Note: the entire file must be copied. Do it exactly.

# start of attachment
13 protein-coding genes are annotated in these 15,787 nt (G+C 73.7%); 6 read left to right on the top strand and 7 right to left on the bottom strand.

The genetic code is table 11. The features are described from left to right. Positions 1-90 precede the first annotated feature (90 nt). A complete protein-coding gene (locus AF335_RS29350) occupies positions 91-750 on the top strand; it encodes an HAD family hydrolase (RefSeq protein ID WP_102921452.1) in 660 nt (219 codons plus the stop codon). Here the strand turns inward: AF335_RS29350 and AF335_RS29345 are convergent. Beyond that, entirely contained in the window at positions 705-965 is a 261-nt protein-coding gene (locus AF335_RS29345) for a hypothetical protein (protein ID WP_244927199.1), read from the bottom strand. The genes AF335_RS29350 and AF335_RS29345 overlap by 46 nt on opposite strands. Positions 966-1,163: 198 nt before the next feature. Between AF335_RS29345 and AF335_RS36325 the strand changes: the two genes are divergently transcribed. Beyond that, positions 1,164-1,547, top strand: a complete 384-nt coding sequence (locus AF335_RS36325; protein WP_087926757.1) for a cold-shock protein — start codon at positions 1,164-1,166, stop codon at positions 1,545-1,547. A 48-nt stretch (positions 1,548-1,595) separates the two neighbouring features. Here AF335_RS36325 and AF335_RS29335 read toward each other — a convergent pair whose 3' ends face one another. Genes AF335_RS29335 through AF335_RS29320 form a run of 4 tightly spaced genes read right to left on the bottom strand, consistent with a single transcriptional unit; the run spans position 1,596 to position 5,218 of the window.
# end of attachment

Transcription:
13 protein-coding genes are annotated in these 15,787 nt (G+C 73.7%); 6 read left to right on the top strand and 7 right to left on the bottom strand.

The genetic code is table 11. The features are described from left to right. Positions 1-90 precede the first annotated feature (90 nt). A complete protein-coding gene (locus AF335_RS29350) occupies positions 91-750 on the top strand; it encodes an HAD family hydrolase (RefSeq protein ID WP_102921452.1) in 660 nt (219 codons plus the stop codon). Here the strand turns inward: AF335_RS29350 and AF335_RS29345 are convergent. Beyond that, entirely contained in the window at positions 705-965 is a 261-nt protein-coding gene (locus AF335_RS29345) for a hypothetical protein (protein ID WP_244927199.1), read from the bottom strand. The genes AF335_RS29350 and AF335_RS29345 overlap by 46 nt on opposite strands. Positions 966-1,163: 198 nt before the next feature. Between AF335_RS29345 and AF335_RS36325 the strand changes: the two genes are divergently transcribed. Beyond that, positions 1,164-1,547, top strand: a complete 384-nt coding sequence (locus AF335_RS36325; protein WP_087926757.1) for a cold-shock protein — start codon at positions 1,164-1,166, stop codon at positions 1,545-1,547. A 48-nt stretch (positions 1,548-1,595) separates the two neighbouring features. Here AF335_RS36325 and AF335_RS29335 read toward each other — a convergent pair whose 3' ends face one another. Genes AF335_RS29335 through AF335_RS29320 form a run of 4 tightly spaced genes read right to left on the bottom strand, consistent with a single transcriptional unit; the run spans position 1,596 to position 5,218 of the window.